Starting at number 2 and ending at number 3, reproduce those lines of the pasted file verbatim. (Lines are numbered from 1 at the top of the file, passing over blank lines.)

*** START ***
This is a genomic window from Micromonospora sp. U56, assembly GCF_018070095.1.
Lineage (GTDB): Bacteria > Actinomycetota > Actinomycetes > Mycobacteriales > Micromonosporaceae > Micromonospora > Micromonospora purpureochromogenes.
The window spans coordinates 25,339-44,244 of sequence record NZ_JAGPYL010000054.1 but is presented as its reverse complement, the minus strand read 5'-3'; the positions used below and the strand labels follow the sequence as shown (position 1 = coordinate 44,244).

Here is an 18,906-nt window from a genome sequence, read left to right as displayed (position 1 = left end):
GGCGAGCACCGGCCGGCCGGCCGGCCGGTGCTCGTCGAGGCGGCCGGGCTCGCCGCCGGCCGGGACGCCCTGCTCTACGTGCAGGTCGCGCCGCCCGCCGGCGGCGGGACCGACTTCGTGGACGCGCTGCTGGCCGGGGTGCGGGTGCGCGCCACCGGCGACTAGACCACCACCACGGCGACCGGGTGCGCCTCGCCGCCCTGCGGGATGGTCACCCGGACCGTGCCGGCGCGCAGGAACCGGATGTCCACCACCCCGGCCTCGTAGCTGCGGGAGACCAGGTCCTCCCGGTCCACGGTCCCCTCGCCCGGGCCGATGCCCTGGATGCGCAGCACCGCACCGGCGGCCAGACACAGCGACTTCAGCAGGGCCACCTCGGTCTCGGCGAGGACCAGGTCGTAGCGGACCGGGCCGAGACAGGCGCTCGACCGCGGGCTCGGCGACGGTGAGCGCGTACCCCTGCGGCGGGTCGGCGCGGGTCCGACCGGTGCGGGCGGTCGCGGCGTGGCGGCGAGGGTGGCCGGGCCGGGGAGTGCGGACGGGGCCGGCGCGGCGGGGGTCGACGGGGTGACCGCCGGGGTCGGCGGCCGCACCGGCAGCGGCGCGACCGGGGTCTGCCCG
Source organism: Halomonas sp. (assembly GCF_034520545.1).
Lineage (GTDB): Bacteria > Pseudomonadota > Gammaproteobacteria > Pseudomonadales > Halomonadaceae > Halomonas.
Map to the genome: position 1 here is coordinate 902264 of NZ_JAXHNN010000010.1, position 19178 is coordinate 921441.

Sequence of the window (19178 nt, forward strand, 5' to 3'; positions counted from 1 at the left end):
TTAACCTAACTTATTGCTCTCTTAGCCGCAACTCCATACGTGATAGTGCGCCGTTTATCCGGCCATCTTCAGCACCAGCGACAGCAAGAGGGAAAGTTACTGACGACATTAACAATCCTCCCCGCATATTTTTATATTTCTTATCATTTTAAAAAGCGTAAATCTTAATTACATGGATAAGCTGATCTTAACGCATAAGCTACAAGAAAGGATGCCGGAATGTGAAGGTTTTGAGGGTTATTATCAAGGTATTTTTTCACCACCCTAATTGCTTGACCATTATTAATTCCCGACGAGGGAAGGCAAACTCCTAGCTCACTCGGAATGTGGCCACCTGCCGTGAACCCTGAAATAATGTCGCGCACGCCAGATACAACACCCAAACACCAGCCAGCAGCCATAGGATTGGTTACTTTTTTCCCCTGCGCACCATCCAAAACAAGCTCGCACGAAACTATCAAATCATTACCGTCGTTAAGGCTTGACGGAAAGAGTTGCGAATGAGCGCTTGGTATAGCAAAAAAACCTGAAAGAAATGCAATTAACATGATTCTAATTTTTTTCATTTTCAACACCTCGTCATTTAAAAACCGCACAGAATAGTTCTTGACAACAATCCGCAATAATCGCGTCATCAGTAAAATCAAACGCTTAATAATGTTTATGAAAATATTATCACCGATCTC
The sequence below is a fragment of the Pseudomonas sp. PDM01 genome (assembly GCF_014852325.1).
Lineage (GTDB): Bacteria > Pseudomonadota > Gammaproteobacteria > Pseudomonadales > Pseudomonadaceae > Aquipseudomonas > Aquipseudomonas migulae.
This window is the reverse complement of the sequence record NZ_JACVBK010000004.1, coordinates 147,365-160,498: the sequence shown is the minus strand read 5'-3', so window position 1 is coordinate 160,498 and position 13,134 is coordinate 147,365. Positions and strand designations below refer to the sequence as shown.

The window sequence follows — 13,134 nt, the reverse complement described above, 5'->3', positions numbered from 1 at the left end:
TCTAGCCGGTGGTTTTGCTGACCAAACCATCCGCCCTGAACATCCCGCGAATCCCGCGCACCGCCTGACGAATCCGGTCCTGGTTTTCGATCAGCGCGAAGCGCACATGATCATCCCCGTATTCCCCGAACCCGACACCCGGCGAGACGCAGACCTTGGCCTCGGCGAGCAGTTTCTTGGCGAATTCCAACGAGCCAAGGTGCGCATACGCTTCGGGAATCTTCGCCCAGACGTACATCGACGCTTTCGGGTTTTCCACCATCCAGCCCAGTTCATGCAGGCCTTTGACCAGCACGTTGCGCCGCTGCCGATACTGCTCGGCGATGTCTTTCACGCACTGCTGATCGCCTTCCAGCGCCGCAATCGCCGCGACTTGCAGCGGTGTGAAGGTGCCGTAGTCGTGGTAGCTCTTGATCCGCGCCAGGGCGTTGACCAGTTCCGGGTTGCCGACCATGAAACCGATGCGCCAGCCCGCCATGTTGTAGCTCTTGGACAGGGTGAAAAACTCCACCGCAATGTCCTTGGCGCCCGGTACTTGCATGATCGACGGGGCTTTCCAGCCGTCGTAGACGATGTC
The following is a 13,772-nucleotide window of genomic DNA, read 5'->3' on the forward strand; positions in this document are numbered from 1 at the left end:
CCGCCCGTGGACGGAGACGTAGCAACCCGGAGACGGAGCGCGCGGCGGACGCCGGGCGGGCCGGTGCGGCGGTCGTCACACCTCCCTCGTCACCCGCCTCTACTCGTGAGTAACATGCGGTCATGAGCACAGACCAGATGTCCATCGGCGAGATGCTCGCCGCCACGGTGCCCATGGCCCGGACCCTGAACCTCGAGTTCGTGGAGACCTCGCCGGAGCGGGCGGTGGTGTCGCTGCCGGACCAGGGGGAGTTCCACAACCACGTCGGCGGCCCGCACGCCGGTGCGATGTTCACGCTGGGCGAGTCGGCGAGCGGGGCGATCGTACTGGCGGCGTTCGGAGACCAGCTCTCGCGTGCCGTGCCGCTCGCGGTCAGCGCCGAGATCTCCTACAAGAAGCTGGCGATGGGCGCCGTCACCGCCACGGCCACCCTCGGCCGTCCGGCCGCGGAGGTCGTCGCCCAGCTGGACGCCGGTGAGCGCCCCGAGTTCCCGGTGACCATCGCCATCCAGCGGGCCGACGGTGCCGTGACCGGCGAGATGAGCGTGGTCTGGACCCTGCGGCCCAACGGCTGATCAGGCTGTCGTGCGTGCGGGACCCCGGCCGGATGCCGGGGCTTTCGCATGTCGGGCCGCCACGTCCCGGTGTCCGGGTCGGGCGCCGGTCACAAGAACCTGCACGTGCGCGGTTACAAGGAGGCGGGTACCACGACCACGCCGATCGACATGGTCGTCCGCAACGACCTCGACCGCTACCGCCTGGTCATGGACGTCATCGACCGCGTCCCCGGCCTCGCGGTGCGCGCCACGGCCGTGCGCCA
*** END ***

Lineage (GTDB): Bacteria > Actinomycetota > Actinomycetes > Mycobacteriales > Micromonosporaceae > Micromonospora > Micromonospora purpureochromogenes.
The window spans coordinates 25,339-44,244 of sequence record NZ_JAGPYL010000054.1 but is presented as its reverse complement, the minus strand read 5'-3'; the positions used below and the strand labels follow the sequence as shown (position 1 = coordinate 44,244).